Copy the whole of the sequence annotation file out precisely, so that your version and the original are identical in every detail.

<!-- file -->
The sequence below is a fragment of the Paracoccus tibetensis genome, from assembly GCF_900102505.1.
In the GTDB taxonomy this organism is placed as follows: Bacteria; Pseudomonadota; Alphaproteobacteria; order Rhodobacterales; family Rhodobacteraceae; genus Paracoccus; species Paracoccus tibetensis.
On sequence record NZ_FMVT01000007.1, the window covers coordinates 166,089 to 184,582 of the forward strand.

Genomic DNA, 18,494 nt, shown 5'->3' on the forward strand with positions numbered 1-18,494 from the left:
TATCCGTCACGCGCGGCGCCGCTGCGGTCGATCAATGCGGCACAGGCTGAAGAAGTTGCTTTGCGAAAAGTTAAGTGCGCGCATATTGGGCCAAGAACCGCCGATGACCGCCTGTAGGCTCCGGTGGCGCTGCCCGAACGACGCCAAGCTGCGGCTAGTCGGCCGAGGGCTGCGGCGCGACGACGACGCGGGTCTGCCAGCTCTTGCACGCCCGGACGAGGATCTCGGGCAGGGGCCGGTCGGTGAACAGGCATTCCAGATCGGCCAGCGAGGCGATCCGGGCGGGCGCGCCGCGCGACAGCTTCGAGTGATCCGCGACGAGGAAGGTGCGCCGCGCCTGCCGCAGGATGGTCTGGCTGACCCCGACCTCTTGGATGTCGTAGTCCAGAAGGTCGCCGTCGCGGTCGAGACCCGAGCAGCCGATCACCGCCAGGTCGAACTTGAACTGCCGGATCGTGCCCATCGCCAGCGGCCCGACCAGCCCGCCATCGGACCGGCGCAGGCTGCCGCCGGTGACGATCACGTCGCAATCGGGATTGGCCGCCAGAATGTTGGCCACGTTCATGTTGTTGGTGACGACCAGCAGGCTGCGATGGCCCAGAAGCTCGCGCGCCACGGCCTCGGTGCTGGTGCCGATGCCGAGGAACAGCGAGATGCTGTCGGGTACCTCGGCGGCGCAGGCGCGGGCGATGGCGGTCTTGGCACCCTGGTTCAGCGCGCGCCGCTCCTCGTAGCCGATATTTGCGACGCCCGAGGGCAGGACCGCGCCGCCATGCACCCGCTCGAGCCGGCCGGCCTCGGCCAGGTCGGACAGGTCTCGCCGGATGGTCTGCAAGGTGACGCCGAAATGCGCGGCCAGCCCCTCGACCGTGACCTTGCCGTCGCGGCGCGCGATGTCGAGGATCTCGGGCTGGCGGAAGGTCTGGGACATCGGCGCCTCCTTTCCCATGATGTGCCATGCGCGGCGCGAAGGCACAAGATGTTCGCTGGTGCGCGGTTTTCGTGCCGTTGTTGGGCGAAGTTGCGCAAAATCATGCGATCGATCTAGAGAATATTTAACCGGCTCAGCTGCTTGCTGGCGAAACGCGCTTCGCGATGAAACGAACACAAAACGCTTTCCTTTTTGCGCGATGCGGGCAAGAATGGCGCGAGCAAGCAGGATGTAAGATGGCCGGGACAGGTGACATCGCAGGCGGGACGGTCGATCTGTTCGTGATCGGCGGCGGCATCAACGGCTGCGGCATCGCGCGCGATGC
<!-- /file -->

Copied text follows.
The sequence below is a fragment of the Paracoccus tibetensis genome, from assembly GCF_900102505.1.
In the GTDB taxonomy this organism is placed as follows: Bacteria; Pseudomonadota; Alphaproteobacteria; order Rhodobacterales; family Rhodobacteraceae; genus Paracoccus; species Paracoccus tibetensis.
On sequence record NZ_FMVT01000007.1, the window covers coordinates 166,089 to 184,582 of the forward strand.

Genomic DNA, 18,494 nt, shown 5'->3' on the forward strand with positions numbered 1-18,494 from the left:
TATCCGTCACGCGCGGCGCCGCTGCGGTCGATCAATGCGGCACAGGCTGAAGAAGTTGCTTTGCGAAAAGTTAAGTGCGCGCATATTGGGCCAAGAACCGCCGATGACCGCCTGTAGGCTCCGGTGGCGCTGCCCGAACGACGCCAAGCTGCGGCTAGTCGGCCGAGGGCTGCGGCGCGACGACGACGCGGGTCTGCCAGCTCTTGCACGCCCGGACGAGGATCTCGGGCAGGGGCCGGTCGGTGAACAGGCATTCCAGATCGGCCAGCGAGGCGATCCGGGCGGGCGCGCCGCGCGACAGCTTCGAGTGATCCGCGACGAGGAAGGTGCGCCGCGCCTGCCGCAGGATGGTCTGGCTGACCCCGACCTCTTGGATGTCGTAGTCCAGAAGGTCGCCGTCGCGGTCGAGACCCGAGCAGCCGATCACCGCCAGGTCGAACTTGAACTGCCGGATCGTGCCCATCGCCAGCGGCCCGACCAGCCCGCCATCGGACCGGCGCAGGCTGCCGCCGGTGACGATCACGTCGCAATCGGGATTGGCCGCCAGAATGTTGGCCACGTTCATGTTGTTGGTGACGACCAGCAGGCTGCGATGGCCCAGAAGCTCGCGCGCCACGGCCTCGGTGCTGGTGCCGATGCCGAGGAACAGCGAGATGCTGTCGGGTACCTCGGCGGCGCAGGCGCGGGCGATGGCGGTCTTGGCACCCTGGTTCAGCGCGCGCCGCTCCTCGTAGCCGATATTTGCGACGCCCGAGGGCAGGACCGCGCCGCCATGCACCCGCTCGAGCCGGCCGGCCTCGGCCAGGTCGGACAGGTCTCGCCGGATGGTCTGCAAGGTGACGCCGAAATGCGCGGCCAGCCCCTCGACCGTGACCTTGCCGTCGCGGCGCGCGATGTCGAGGATCTCGGGCTGGCGGAAGGTCTGGGACATCGGCGCCTCCTTTCCCATGATGTGCCATGCGCGGCGCGAAGGCACAAGATGTTCGCTGGTGCGCGGTTTTCGTGCCGTTGTTGGGCGAAGTTGCGCAAAATCATGCGATCGATCTAGAGAATATTTAACCGGCTCAGCTGCTTGCTGGCGAAACGCGCTTCGCGATGAAACGAACACAAAACGCTTTCCTTTTTGCGCGATGCGGGCAAGAATGGCGCGAGCAAGCAGGATGTAAGATGGCCGGGACAGGTGACATCGCAGGCGGGACGGTCGATCTGTTCGTGATCGGCGGCGGCATCAACGGCTGCGGCATCGCGCGCGATGC